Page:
4. Not Changing Intensity and Distance

You may be surprised to know that professional runners rarely run at their competition pace or hit their competition distance when training. That’s because it’s too much for the body to run far and long for every run—it needs time to recover.

If you’ve been bitten with the running bug, it may be difficult to convince yourself to take it easy on your next run after a long or intense running session, pulling back for a recovery run. However, this is a critical element of recovery.

Why? Higher intensity runs, especially when using a HIIT-interval format, utilize your anaerobic energy system, meaning you use in less oxygen and you’re out of breath faster. Long and slow runs, also called “steady state cardio,” utilize your aerobic energy system, which requires you to take in more oxygen so you can maintain your pace for much longer. As a runner, you want to train both systems because you use your aerobic system to recover between high-intensity, anaerobic, runs and sprints.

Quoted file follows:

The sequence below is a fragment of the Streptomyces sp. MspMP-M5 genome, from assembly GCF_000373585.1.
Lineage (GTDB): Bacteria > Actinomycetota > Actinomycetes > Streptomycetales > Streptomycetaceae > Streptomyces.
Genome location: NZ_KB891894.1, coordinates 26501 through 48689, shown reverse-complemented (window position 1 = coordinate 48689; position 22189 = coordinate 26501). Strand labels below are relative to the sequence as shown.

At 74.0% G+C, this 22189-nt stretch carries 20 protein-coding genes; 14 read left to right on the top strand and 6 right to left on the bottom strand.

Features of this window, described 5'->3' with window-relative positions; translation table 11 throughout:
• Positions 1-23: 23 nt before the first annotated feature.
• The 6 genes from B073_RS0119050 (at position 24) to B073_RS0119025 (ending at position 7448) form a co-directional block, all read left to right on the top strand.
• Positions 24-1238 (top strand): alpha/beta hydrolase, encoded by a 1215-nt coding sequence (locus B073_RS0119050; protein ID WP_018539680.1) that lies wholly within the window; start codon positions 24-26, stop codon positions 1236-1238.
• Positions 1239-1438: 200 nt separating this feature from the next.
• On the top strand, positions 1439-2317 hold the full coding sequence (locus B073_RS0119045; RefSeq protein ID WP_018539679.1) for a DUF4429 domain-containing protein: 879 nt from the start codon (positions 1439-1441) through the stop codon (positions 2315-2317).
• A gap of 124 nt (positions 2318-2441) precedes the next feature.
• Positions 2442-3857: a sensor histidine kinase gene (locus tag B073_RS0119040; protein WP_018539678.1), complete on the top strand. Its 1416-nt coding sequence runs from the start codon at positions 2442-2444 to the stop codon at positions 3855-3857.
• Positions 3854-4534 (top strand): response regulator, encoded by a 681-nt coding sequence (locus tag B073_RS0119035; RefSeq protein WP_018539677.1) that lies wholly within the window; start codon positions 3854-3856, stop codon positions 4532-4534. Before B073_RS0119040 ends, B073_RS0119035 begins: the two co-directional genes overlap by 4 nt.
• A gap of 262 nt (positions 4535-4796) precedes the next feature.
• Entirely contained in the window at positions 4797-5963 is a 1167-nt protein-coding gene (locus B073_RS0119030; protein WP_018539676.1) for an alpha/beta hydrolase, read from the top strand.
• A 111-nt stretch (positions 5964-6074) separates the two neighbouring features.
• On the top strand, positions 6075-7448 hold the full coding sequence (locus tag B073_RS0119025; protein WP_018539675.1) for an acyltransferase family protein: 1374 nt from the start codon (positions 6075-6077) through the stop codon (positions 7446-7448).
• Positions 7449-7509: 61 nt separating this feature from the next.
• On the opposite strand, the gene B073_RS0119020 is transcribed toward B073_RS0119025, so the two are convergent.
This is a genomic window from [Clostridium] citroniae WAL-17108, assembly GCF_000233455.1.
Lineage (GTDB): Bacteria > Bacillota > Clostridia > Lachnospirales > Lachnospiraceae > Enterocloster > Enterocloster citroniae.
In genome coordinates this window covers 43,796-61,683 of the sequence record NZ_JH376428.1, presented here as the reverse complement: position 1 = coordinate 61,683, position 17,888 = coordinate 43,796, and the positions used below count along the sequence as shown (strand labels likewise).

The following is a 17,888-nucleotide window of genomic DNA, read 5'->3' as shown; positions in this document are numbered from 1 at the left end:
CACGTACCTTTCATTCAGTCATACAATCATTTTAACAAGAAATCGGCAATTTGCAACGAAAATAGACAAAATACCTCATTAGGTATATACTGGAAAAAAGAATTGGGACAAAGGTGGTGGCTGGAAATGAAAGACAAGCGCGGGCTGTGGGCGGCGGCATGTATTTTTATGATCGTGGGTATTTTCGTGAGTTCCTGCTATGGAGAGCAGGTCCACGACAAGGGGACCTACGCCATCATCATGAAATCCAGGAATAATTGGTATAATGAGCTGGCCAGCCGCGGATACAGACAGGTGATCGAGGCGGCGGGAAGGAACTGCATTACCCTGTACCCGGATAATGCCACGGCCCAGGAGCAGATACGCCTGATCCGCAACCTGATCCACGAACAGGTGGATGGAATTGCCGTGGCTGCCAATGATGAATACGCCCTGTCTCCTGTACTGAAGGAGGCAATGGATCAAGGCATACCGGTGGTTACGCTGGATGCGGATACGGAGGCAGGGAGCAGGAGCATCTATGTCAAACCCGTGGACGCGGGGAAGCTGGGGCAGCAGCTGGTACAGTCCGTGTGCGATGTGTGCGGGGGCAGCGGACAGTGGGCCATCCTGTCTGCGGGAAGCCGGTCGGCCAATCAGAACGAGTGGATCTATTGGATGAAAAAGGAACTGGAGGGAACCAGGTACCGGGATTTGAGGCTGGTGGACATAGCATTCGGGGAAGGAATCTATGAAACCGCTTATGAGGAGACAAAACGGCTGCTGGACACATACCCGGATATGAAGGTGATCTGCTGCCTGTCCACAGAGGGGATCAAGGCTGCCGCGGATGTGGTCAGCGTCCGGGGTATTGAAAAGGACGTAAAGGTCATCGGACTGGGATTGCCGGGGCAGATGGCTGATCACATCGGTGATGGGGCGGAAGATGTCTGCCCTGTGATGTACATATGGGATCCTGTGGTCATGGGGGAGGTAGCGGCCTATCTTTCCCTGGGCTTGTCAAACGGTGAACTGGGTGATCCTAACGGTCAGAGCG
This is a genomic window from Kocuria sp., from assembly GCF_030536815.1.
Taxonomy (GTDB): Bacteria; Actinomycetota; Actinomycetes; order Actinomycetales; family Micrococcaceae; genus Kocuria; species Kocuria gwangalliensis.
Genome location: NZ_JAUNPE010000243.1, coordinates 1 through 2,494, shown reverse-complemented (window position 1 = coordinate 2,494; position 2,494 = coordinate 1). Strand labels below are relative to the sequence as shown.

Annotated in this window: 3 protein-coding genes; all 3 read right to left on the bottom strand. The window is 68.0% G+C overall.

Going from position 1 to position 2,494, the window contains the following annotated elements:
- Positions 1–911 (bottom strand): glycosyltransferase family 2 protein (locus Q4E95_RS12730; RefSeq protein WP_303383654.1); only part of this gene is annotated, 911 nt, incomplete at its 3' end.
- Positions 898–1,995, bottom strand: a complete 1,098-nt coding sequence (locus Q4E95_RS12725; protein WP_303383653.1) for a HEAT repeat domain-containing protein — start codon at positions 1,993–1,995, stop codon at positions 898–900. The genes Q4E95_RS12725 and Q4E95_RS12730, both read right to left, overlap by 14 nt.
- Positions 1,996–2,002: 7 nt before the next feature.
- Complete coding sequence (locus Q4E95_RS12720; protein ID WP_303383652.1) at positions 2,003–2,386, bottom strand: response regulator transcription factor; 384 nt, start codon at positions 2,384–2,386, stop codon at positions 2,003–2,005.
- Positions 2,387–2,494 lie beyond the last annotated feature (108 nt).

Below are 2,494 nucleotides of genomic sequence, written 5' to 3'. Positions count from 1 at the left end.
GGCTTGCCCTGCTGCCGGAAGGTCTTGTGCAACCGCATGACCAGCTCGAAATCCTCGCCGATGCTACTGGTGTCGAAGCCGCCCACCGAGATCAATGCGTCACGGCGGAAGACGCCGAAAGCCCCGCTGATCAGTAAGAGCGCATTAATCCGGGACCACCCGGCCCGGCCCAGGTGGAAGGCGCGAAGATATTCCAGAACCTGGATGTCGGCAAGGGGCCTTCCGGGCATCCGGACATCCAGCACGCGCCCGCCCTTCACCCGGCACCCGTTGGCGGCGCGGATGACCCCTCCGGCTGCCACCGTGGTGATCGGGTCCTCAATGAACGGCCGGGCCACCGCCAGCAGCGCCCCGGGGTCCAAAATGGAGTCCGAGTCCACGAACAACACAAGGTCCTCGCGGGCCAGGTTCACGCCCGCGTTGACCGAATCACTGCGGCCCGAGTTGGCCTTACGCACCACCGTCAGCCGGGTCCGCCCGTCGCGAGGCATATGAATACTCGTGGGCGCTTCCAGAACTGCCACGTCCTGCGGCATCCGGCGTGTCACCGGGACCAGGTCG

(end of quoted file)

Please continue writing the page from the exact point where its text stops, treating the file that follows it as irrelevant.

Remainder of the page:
With that in mind, a good rule of thumb is to go on at least one to two shorter “recovery day” runs for every long, high-intensity run.

5. Not Running By Feel

If you’re training for a race, you may have a goal pace in mind. However, it’s important to focus on the pace that feels “right” during your training runs. There are a variety of factors that affect how fast you can run, including weather (heat and cold), what you ate that day, how well rested you are, among other things. Focusing solely on pace for every run will lead to burnout and potentially injuries as you push yourself to maintain a pace that your body isn’t comfortable with.

If you have a hard time adjusting your pace strategy, slowly decrease the amount of times you use this as a marker for training success; preferably just one to two runs a week.